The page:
Everyone Is a Participant in Information Operations

December 2008
By Kent R. Schneider

While information operations has been a priority to at least a small percentage of the global security community, it is becoming a mainstream discipline as part of the cyberwarfare initiatives now gaining precedence throughout government and industry. Recent experiences in Estonia and Georgia have convinced even the most skeptical person that cyberwarfare is a global priority and a significant combat multiplier.

We all know how dependent we have become on computers and digital systems and services in everything that we do. Cyberwarfare capitalizes on that dependency—ours and the enemy’s. All critical infrastructure is vulnerable—ours and the enemy’s. This extends to power generation, pipelines, financial systems, information systems and other services controlled digitally. Information operations, or IO, pertains to that subset of cyberwarfare that involves the generation, transmission, storage and use of information.

In Estonia and Georgia, we saw two different uses of IO—two applications, both effective. In Estonia, the means to support everyday life and the economy were targeted through denial of use. This was done effectively and in a way that was difficult to trace back to its source. Experts still are debating the true source of these attacks. In Georgia, IO was used as preparation for kinetic attacks. As effective as artillery preparation, IO caused command and control and intelligence to be significantly degraded, slowing response to the kinetic attacks. Regardless of the specific objective, IO has proved to be an effective means of warfare in this digital age.

In the United States and around the world, governments are organizing and equipping their forces to conduct effective IO. In the U.S. Defense Department, the Joint Staff has the lead for requirements and combat developments distributed among the J-3, the J-5 and the J-6. The U.S. Strategic Command (STRATCOM) is the combatant command with the lead for cyberwarfare, and the Defense Information Systems Agency (DISA) is home to the Joint Task Force–Global Network Operations, which reports back to STRATCOM. Each of the military services has developed a cyberwarfare capability that contributes to this joint effort. Companion efforts are underway in the Department of Homeland Security and other federal agencies engaged in fighting the Global War on Terrorism.

Meanwhile, countries everywhere are developing similar capabilities to preserve their infrastructures and warfighting potential. We are working with our international partners to refine IO and cyberwarfare for coalition operations. Nowhere is this more critical than in NATO because of current operations in Afghanistan and elsewhere. In NATO, the headquarters consultation, command and control (C3) staff, the NATO C3 Agency and the NATO Communication and Information Systems Services Agency all are engaged in development and employment of IO and cyberwarfare capabilities for the alliance and its partners.

Areas of industry mobilization include IO and cyberwarfare in general. This is an extremely complex problem, both in the offense and the defense, and it is made more difficult by the dynamic nature of the technology and the threat. New technologies and methods are emerging daily, making defense of networks and other critical infrastructure increasingly difficult and making positive identification and location of sources extremely challenging. Industry around the world is actively engaged in addressing these issues and working closely with government. AFCEA is part of this process, helping promote dialogue among government, industry and academia on current and future requirements, as well as approaches to effective partnership.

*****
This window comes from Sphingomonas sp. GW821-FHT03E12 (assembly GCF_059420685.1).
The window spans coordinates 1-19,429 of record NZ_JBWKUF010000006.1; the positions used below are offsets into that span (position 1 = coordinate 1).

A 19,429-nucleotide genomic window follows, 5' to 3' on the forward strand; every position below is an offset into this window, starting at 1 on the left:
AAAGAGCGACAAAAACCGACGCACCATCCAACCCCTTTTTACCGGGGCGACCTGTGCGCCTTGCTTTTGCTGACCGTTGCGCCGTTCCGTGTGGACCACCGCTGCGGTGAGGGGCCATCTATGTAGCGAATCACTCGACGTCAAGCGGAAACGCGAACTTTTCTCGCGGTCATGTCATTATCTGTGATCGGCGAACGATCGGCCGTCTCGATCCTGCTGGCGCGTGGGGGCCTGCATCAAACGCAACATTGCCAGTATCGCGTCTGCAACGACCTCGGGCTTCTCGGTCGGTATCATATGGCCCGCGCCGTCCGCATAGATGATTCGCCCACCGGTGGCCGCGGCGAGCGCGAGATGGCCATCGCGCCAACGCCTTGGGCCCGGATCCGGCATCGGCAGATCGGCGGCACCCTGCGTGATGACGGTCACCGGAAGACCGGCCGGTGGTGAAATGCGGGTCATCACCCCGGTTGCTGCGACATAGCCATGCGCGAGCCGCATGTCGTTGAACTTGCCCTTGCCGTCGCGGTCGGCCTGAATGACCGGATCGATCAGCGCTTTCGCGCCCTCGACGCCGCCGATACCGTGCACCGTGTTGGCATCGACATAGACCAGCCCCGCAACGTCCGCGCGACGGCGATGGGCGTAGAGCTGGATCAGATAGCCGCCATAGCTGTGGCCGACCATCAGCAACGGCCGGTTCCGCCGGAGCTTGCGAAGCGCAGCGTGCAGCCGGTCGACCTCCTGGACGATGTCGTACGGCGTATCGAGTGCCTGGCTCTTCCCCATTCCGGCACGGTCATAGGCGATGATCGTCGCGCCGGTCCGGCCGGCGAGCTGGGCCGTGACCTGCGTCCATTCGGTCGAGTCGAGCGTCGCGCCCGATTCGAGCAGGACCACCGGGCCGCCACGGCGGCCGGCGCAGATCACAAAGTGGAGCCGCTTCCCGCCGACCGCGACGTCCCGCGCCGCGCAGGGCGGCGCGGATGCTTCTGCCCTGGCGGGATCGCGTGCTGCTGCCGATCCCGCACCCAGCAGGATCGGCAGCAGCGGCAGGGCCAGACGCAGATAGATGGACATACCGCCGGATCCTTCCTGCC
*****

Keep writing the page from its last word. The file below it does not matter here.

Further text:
This month, the fourth in our series of Solutions events will feature cyberwarfare. Our government co-sponsor is the Joint Staff, J-3, J-5 and J-6. We will have representatives from STRATCOM, DISA, the military services, the Department of Homeland Security (DHS) and other civil agencies. DHS Secretary Michael Chertoff will be a speaker. We will explore the emerging policy and doctrine, the current state of effort and industry requirements in this critical discipline. This is an important dialogue, and it represents an opportunity not to be missed.  The event will be held at the Reagan Center in Washington, D.C., December 10-11, 2008. Registration is available on the AFCEA Web site (www.afcea.org/events/solutions/08/cyber/intro.asp). For those unable to attend the event, online participation is available, and AFCEA’s Web site provides instructions on how to take part virtually. This is such an important area for the entire community—you need to be involved.

At the request of STRATCOM, we will follow up with a cyberwarfare event in Omaha, Nebraska, on April 7-9, 2009. Because of the longer format, we will be able to conduct a more detailed examination of the progress and needs in this discipline. Both unclassified and classified sessions will be held in Omaha. Again, it is important that the entire community participate in this critical event.

If you are not already engaged in cyberwarfare and IO, you need to become involved. There is no more critical endeavor in the global security community today. We need everyone’s attention to this problem.

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